judgment call

noun

Definition of judgment call

: a subjective decision, ruling, or opinion

Examples of judgment call in a Sentence

The rules aren't clear in this case, so officials are required to make a judgment call.
Recent Examples on the Web As a newsroom of 66 journalists, the Plain Dealer’s choices to cover or not cover something is a judgment call, Quinn said. Washington Post, "A newspaper has a novel strategy for covering one politician’s falsehoods: Don’t," 15 Mar. 2021 Determining that a sentence was excessive is a judgment call, which is why a President has broad clemency discretion. The Editorial Board, WSJ, "Trump’s Pardons—Good, Bad and Ugly," 20 Jan. 2021 Smith's strategy is a bit of a judgment call — and one that isn't be suggested by everyone. Susan Tompor, Detroit Free Press, "Fake jobless claims now trigger tax troubles for victims," 28 Jan. 2021 What’s more, the decision of whether to admit a patient to the hospital is a judgment call; early on, some gravely ill COVID-19 patients were known to have stayed home when health-care systems were overwhelmed. Tribune News Service, oregonlive, "COVID-19 cases surge but deaths don’t -- the reason? Age," 24 Nov. 2020 That’s a judgment call the platforms are completely unqualified to make. Jon Healey, Star Tribune, "New York Post puts Twitter and Facebook in a no-win position with Hunter Biden allegations," 16 Oct. 2020 Deciding how much revenue to book for vaccine supplies in a particular period can be a tricky judgment call, accountants say. Mark Maurer, WSJ, "Covid-19 Vaccine Makers to Face Challenges When Recognizing Revenue," 22 Oct. 2020 Verifying a signature typically requires a ballot-by-ballot examination and a judgment call by a panel or election officials. USA Today, "More than 1 million people could lose their vote on Nov. 3. That’s the best-case scenario," 8 Oct. 2020 For too many Americans, the simple expedient of wearing masks is perceived as a judgment call — something done out of an overabundance of caution, or blind obedience to liberal dogma. Editorial Board Star Tribune, Star Tribune, "A grim milestone for COVID-19: 200,000," 21 Sep. 2020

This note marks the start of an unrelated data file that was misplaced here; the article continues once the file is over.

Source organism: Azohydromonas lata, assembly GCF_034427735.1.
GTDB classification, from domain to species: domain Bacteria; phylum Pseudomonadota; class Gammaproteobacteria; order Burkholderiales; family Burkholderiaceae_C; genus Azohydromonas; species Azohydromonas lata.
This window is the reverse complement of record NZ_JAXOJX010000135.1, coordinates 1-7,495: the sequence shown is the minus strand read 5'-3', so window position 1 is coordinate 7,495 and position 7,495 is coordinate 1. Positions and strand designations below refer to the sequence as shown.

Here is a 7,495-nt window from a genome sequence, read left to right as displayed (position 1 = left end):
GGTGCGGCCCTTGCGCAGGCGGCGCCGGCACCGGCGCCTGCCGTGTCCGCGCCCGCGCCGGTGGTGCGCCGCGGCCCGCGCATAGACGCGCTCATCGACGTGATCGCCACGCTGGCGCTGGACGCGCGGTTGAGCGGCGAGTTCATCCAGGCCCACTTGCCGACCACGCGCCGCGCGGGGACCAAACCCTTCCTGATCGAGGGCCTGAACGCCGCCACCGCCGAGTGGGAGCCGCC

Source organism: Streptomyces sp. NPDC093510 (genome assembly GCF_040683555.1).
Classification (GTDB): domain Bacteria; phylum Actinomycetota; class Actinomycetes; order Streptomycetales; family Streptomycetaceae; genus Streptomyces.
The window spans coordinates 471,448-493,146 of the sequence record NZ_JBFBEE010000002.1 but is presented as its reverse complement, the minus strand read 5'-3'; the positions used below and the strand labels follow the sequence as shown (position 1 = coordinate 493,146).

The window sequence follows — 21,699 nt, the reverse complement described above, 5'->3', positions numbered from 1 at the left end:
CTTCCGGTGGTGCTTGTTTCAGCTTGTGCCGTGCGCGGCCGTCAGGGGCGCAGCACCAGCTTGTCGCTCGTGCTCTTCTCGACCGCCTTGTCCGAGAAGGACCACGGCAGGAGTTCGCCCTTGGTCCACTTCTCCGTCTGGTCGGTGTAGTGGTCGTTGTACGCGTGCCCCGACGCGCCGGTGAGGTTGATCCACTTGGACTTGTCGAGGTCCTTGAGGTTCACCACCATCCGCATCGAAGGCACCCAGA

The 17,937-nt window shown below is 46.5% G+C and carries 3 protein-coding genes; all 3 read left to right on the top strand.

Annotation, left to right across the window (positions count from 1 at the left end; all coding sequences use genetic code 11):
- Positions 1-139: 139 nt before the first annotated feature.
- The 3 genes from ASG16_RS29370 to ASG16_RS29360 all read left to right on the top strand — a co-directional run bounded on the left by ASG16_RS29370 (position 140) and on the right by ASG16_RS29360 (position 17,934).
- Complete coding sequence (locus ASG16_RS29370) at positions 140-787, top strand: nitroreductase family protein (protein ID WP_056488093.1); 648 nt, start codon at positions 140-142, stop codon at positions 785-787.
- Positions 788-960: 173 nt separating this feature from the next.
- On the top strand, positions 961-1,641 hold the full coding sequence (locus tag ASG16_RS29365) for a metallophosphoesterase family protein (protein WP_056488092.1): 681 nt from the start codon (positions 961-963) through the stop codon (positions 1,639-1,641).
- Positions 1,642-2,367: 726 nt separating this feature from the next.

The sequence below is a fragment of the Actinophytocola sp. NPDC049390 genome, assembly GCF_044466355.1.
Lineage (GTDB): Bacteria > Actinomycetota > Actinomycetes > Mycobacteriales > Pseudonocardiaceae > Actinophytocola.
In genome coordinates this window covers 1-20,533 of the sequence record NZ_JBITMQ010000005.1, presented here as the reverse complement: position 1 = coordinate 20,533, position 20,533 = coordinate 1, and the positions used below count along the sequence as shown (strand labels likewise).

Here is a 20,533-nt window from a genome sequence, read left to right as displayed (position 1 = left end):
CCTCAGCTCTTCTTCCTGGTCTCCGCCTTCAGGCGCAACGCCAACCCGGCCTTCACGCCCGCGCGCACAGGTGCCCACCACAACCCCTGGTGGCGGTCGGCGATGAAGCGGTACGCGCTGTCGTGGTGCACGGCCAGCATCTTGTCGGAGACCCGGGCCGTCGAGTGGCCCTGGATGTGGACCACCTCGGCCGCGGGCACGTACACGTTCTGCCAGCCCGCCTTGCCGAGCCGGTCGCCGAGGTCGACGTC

These example sentences are selected automatically from various online news sources to reflect current usage of the word 'judgment call.' Views expressed in the examples do not represent the opinion of Merriam-Webster or its editors. Send us feedback.

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First Known Use of judgment call

1847, in the meaning defined above

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Time Traveler for judgment call

Time Traveler

The first known use of judgment call was in 1847

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Statistics for judgment call

Last Updated

28 Mar 2021

Cite this Entry

“Judgment call.” Merriam-Webster.com Dictionary, Merriam-Webster, https://www.merriam-webster.com/dictionary/judgment%20call. Accessed 15 Apr. 2021.

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More Definitions for judgment call

judgment call

noun

English Language Learners Definition of judgment call

: a decision that is based on your opinion

Comments on judgment call

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